Must Read in 2015: Summer Update

Summer reading is here! How have you been doing on your #MustReadin2015 list? Progress? Ready to dive back in this summer? it’s time to share!

Must Read 2015 logo

My #MustReadin2015 list has 24 titles on it and I have completed twelve. Exactly half and a summer of reading ahead! Numerous titles on my list are currently packed with me on a trip where I plan to read a lot! So I am hoping to complete two or three more titles from my list this week.

Sometimes I look at this list and worry that I won’t get to these titles but honestly, every time I complete a novel from this list I revisit my original reasons for including it back in December and am so glad these titles on my TBR list have that special Must Read status!

The novels I have read since our spring update:

Bone Gap by Laura Ruby 

There is reason for all of the raving about this YA title. The characters are so very unique – different, mysterious but so very appealing. The story is full of intrigue, suspense, mystery and magic. It is haunting and sad yet full of hope and transformation. It is one of those books that must be experienced and the less you read about it in advance, the better because each surprise, each “around the corner” is so delicious.

Bone Gap by Laura Ruby Must Read in 2015 Summer Update There's a Book for That

Jack by Liesl Shurtliff

We finished this book on the very last day of school. The best response, “This book was so perfect because it had more than one happy ending!” We loved how Jack tied to Rump in such unexpected ways. Another fantastic read aloud by Shurtliff! Can’t wait for Red!

Jack by Liesl Shurtliff Must Read in 2015 Summer Update There's a Book for That

The Meaning of Maggie by Megan Jean Sovern

Whoa Maggie. What a girl you are. Voice bellows from the pages. What a family. So much that is challenging. Not much that is perfect. So very endearing. A fantastic book about family.

The Meaning of Maggie by Megan Jean Sovern  Must Read in 2015 Summer Update There's a Book for That

Blackbird Fly by Erin Entrada Kelly

Early on I wasn’t so sure about this novel. There was nasty middle grade interactions that made me absolutely cringe. Cruelty, insensitivity, racism. Miserable stuff. But midway through, I began to love the friendship developing between Apple and Evan. Evan is a kid I wish existed in every school – so many young people need him to help navigate the social world that can be so cruel. He approaches it with wise perspective and personal strength. He’s just plain smart and really right on so many levels. I look forward to more books from this debut author.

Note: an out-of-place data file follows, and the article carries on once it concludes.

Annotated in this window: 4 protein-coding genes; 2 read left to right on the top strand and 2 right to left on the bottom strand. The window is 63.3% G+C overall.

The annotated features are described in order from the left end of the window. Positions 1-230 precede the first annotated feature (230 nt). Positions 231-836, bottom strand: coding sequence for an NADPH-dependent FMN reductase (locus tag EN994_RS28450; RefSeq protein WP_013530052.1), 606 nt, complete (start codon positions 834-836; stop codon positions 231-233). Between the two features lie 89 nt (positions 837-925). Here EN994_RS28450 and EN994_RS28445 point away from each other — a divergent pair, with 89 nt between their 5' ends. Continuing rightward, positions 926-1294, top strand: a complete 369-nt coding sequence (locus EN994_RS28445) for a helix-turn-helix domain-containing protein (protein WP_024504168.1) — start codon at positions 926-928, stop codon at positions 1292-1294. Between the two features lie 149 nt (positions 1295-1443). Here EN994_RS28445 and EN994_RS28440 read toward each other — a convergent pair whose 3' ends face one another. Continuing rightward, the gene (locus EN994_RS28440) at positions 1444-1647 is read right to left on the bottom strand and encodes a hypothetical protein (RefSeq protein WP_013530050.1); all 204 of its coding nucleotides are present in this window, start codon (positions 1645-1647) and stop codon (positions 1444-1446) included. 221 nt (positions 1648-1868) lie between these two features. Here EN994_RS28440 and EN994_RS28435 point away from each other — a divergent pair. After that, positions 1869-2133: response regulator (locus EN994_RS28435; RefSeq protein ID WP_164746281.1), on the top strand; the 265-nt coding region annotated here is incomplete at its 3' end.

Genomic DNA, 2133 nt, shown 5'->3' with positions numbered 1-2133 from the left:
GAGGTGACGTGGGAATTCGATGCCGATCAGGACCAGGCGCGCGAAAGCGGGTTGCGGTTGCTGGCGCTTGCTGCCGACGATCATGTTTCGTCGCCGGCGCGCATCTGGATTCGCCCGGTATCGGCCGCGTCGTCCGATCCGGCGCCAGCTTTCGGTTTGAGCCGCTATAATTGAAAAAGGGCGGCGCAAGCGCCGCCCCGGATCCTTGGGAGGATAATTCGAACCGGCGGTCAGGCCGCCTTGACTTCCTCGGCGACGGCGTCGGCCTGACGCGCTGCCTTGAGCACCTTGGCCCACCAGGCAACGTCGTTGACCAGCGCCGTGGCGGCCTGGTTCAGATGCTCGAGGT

Blackbird Fly

The Shadowhand Convenant by Brian Farrey

I read this title aloud to my children. We read the first in the trilogy about a year ago and were completely captured by these unique characters in such a fresh fantasy story. This story continued to keep us guessing right until the last pages.

Shadowhand Covenant Monday May18th, 2015 There's a Book for That

If you have been participating in #MustReadin2015 and written an update post, please share using the #MustReadin2015 hashtag!

Want to know more about #MustReadin2015? Read here This post also includes links to all of the bloggers who wrote Must Read in 2015 lists.

And now for a confession and an apology.

Confession: I have messed up a little with these update dates. Originally, I had planned 3 updates and somehow, I looked at 2014’s schedule and got back to four updates. Call it over eager. Mostly, it is about busy and not checking carefully and actually creating more posts not less! So I apologize if you weren’t planning to update until September. I will still host an update as originally planned on September 3rd. As always, update posts are purely optional – it is fun to see how people are doing with their lists and what books they are loving. Join in if you would like 🙂

Apology: I can’t create a link up for leaving post links below as I am away and staying at a hotel with terrible internet access that keeps kicking me off. Thankfully I had prewritten most of this post earlier! Please leave links below in the comment section

Happy Reading to everyone! Crossing titles off a list or making choices as the mood hits – it’s all reading! Enjoy!

 

 

 

Monday June 29th, 2015

It’s Monday! What are you reading?

I have been sharing a reading photo of the week each week. This photo is special to me because it is my students at 2:30 p.m. on the last day of school – doing what they do best – reading! (and eating twizzlers, a special treat from our Teacher Librarian, Ms. S)